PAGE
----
Colleges, Universities in Central New Mexico Are Engines of Success

In 2009, the University of New Mexico’s DataONE Project received a $20 million award from the National Science Foundation for further research and development.

In most places, that would be big news; in Central New Mexico, it’s just the latest in a long and significant string of announcements that showcase the major contributions being made by the region’s colleges and universities.

The DataONE project, a global data access and preservation network, will allow for multiple breakthroughs in environmental research. It’s joined on campus by work being done at the University of New Mexico Cancer Center on new mutant genes, geological studies at the Colorado Plateau on how the region was formed and anthropologist Patricia Crown’s discovery that chocolate was a big thing in the Chaco Canyon — a thousand years ago.

“We have an international reputation in evolution and behavior studies, but we’re also strong in material science and for 25 years have operated our Center for High Technology Materials,” says Michael Dougher, associate vice president for research. “From revolutionizing the semiconductor industry to patents in solar energy, we are working and growing to establish bigger and better ties to the companies in New Mexico.”

The university is putting a lot of its weight behind nanotechnology, including biomedical sciences and engineering in particular. It also continues to back pioneering work in quantum formation theory, with a long-term goal of establishing computers that work on quantum principles, which would result in far greater accuracy.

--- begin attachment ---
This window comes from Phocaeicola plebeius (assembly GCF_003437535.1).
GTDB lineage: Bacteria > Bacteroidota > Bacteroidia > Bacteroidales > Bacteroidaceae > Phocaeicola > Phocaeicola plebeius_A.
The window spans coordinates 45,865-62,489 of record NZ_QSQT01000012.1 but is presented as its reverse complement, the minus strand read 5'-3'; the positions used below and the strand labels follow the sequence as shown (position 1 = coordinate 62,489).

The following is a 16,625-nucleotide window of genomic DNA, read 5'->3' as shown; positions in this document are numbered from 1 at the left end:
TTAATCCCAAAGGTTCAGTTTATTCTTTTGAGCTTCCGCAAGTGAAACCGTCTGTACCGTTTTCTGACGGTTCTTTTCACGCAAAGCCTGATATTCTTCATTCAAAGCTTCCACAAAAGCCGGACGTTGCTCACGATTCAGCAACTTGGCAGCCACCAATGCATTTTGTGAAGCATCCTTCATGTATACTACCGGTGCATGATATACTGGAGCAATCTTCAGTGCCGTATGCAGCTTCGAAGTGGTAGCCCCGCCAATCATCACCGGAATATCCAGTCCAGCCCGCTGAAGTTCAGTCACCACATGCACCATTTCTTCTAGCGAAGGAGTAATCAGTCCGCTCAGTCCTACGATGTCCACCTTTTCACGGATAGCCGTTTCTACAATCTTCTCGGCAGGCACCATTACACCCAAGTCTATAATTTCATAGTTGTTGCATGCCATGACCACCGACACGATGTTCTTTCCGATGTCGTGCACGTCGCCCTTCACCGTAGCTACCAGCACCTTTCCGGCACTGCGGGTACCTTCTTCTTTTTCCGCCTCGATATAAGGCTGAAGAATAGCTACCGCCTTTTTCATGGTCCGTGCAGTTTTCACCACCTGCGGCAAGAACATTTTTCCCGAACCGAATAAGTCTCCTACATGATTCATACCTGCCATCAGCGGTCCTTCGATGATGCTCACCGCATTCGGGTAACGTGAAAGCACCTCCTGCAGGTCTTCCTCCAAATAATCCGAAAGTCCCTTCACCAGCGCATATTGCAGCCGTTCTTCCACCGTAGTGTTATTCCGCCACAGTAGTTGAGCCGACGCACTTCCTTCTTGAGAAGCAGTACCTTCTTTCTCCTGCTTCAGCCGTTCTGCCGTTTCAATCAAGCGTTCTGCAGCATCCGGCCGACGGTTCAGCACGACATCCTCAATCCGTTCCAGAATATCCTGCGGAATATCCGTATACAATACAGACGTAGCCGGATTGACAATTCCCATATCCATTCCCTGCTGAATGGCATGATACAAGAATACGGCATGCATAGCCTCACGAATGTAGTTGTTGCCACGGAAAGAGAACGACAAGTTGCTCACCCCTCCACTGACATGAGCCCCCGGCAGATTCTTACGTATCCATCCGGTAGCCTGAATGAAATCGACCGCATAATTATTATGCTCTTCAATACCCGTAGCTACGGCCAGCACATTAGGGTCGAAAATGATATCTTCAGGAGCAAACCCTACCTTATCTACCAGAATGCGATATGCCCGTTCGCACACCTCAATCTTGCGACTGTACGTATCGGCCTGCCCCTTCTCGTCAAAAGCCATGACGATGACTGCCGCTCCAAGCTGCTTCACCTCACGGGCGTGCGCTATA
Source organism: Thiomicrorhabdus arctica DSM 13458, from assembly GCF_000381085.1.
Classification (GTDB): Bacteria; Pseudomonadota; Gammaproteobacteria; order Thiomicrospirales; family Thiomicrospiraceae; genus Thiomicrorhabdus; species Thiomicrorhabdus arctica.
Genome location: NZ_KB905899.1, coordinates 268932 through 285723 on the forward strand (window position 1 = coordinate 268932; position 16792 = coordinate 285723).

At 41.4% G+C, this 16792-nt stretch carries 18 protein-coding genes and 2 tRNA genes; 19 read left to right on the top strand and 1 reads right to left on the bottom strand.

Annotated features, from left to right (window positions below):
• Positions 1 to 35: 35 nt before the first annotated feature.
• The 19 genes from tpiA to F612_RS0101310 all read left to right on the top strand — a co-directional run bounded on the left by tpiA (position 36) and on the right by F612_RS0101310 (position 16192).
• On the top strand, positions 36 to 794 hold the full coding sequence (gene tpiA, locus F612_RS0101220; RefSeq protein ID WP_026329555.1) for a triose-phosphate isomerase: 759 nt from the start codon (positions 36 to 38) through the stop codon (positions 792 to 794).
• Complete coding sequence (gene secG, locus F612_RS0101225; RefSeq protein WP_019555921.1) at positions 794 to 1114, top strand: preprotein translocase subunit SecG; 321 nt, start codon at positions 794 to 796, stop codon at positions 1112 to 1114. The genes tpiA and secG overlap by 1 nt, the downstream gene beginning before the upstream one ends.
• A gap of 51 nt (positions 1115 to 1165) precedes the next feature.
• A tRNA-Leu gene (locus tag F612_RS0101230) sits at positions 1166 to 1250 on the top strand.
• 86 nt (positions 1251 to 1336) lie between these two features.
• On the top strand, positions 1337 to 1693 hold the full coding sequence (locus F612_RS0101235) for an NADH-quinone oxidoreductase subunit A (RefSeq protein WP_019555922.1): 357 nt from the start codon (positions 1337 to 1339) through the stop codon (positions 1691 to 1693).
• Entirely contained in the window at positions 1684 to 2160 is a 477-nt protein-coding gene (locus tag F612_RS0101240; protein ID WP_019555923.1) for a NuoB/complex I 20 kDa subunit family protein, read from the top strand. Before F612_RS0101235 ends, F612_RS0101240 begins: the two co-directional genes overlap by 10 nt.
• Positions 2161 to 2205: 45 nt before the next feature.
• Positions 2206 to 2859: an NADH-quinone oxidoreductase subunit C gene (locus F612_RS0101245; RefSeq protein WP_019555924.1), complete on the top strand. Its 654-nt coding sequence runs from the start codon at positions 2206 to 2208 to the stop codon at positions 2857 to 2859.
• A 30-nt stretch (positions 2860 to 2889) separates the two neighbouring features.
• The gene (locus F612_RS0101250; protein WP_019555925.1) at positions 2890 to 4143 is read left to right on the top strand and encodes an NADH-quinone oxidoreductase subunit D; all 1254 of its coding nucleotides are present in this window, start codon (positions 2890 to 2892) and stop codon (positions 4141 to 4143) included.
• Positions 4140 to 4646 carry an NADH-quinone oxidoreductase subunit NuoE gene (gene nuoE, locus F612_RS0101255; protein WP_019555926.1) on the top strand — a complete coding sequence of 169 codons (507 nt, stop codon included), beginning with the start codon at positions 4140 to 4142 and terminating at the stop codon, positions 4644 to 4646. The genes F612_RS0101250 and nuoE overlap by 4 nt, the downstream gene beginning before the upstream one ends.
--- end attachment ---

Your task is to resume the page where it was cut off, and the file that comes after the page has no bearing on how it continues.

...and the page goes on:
“Our research office is getting very active in many areas, and we’re always looking at how we can partner better with industries and startup corporations here,” Dougher says. “We want to be able to help attract businesses to New Mexico even as we interact with existing businesses to facilitate what they’re doing. Not only will that help them, but it also will provide areas of research and training for our students.”

Training students as well as the existing workforce is a major impetus for Central New Mexico Community College, which continues to expand its presence in the area through new facilities and programs.

“CNM plays a very important role in the economic development of the Central New Mexico region, especially in terms of providing a highly trained workforce for the established and emerging industries and businesses in the area,” says Katharine Winograd, president. “CNM is highly regarded for its ability to respond quickly to the workforce-training needs of the local economy. It enlists the expertise of advisory boards made up of industry and business representatives who help the college stay up to date with trends and new developments. In addition, CNM’s Workforce Training Center also develops and provides customized training programs that allow companies to improve the skills of their employees.”


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